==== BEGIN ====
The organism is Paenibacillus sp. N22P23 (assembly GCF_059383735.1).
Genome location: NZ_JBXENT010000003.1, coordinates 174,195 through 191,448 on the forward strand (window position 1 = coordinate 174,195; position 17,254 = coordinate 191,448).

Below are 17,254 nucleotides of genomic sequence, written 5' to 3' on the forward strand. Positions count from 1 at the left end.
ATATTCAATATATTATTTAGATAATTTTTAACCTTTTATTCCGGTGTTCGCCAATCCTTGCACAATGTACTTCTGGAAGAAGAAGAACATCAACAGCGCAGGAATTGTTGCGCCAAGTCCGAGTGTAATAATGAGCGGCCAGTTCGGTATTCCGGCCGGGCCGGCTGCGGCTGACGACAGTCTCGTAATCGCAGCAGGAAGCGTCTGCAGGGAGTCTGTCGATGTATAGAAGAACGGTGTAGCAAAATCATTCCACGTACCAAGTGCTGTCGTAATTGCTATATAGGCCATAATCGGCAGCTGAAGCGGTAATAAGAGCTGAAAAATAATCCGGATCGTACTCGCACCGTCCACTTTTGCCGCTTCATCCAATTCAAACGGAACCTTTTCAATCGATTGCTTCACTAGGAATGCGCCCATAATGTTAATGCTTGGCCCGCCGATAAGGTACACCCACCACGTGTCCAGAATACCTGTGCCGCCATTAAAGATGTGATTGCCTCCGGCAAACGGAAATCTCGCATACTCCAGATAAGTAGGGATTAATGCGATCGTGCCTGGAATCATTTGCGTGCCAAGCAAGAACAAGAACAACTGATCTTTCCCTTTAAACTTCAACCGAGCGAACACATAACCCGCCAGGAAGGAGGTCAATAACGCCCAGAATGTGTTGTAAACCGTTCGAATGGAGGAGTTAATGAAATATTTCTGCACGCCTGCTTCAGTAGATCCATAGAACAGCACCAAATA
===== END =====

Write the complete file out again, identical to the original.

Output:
The organism is Paenibacillus sp. N22P23 (assembly GCF_059383735.1).
Genome location: NZ_JBXENT010000003.1, coordinates 174,195 through 191,448 on the forward strand (window position 1 = coordinate 174,195; position 17,254 = coordinate 191,448).

Below are 17,254 nucleotides of genomic sequence, written 5' to 3' on the forward strand. Positions count from 1 at the left end.
ATATTCAATATATTATTTAGATAATTTTTAACCTTTTATTCCGGTGTTCGCCAATCCTTGCACAATGTACTTCTGGAAGAAGAAGAACATCAACAGCGCAGGAATTGTTGCGCCAAGTCCGAGTGTAATAATGAGCGGCCAGTTCGGTATTCCGGCCGGGCCGGCTGCGGCTGACGACAGTCTCGTAATCGCAGCAGGAAGCGTCTGCAGGGAGTCTGTCGATGTATAGAAGAACGGTGTAGCAAAATCATTCCACGTACCAAGTGCTGTCGTAATTGCTATATAGGCCATAATCGGCAGCTGAAGCGGTAATAAGAGCTGAAAAATAATCCGGATCGTACTCGCACCGTCCACTTTTGCCGCTTCATCCAATTCAAACGGAACCTTTTCAATCGATTGCTTCACTAGGAATGCGCCCATAATGTTAATGCTTGGCCCGCCGATAAGGTACACCCACCACGTGTCCAGAATACCTGTGCCGCCATTAAAGATGTGATTGCCTCCGGCAAACGGAAATCTCGCATACTCCAGATAAGTAGGGATTAATGCGATCGTGCCTGGAATCATTTGCGTGCCAAGCAAGAACAAGAACAACTGATCTTTCCCTTTAAACTTCAACCGAGCGAACACATAACCCGCCAGGAAGGAGGTCAATAACGCCCAGAATGTGTTGTAAACCGTTCGAATGGAGGAGTTAATGAAATATTTCTGCACGCCTGCTTCAGTAGATCCATAGAACAGCACCAAATA